In Germany this year, there was the first ever pro-nuclear demonstration I ever saw. People who wouldn’t normally protest marched in favour of restarting Germany’s nuclear plants, rather than the current policy of buying in electricity from other countries who burn gas.  
 

A setback for our energy policy, and for Wales 

So the announcement by Hitachi on 17 January 2019 that it was suspending its UK nuclear development programme is extremely worrying.  

Renewables UK stated that this “announcement risks blowing a hole in the government’s plans to meet our carbon targets”.   

The halt in the development of a new nuclear plant, Wylfa Newydd on Anglesey, means a setback not only for our national energy policy but also for the economy of Wales.   

I watched Channel 5 news that evening, and the reporter who covered the news was stood in front of the iconic Menai Bridge.  

He said that he’d been in the press conference on the day the UK government had decided not to back the Swansea Tidal Lagoon scheme.   

The government representative had played down the effect on Welsh business by saying “but you’ve still got Wylfa Newydd”.  

Both schemes are needed.   

The tidal lagoon is an important loss leader for this emerging technology and should have received government backing exactly as offshore wind turbines were heavily subsidised to begin with.  

Now the turbine industry has advanced significantly and the costs have dropped. The Swansea tidal lagoon would have made Wales a centre of excellence and would have led to more tidal energy schemes around our coastline.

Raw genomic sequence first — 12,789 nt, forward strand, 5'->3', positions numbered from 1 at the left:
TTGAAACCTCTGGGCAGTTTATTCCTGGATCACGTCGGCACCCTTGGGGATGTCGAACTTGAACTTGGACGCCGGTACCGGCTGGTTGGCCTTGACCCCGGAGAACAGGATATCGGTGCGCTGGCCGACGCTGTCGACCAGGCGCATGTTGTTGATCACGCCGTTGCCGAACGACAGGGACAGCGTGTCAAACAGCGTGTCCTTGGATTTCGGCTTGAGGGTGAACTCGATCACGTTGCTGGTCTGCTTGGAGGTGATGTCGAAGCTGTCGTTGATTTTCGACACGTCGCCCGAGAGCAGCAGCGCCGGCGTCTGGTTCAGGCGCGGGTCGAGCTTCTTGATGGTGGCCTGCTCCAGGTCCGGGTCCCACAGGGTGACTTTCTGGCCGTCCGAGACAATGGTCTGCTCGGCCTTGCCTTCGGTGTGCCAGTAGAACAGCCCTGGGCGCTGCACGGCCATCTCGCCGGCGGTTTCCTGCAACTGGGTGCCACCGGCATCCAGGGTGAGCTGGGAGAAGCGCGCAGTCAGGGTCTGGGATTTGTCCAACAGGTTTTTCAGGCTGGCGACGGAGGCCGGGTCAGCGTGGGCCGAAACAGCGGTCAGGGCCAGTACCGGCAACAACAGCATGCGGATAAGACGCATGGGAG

Wales' brain drain

The demise of Wylfa Newydd is bad news for the skilled workforce who live in the area.   

The existing Wylfa nuclear station stopped generating only two years ago, not due to any safety concerns, but purely because the fuel ran out. Fuel manufacture stopped some years before because no one expected these stations to run for as long as they have.  

Wylfa had an exemplary operational record and could have continued for many years. The workforce should have passed their precious technical skills on to the next generation of workers at Wylfa Newydd, but now are facing the choice between retirement or moving out of the area. 
 

The UK's uncertainty hinders our prospects

The political will required to ensure the construction of the new generation of nuclear plants is missing in the UK.  

We tempt foreign companies to come to Britain and spend considerable sums of money investing in these projects, on the prospect of future payback.   

And yet we don’t give them the certainty they need, that we won't change our minds.  

The Japanese government had backed Hitachi with hard cash and were, by all accounts, baffled as to why our government wouldn’t take a stake in its own national infrastructure.   

In the end, Hitachi spent nearly £3bn with no guarantee that the project would go ahead, and so sadly took the decision to suspend work.  

I truly hope that once the current uncertainty in our political affairs calms down, the UK government will realise it needs to provide greater confidence for developers like Hitachi.  

We must stop burning gas, now. Otherwise we’re sleep walking this planet into oblivion.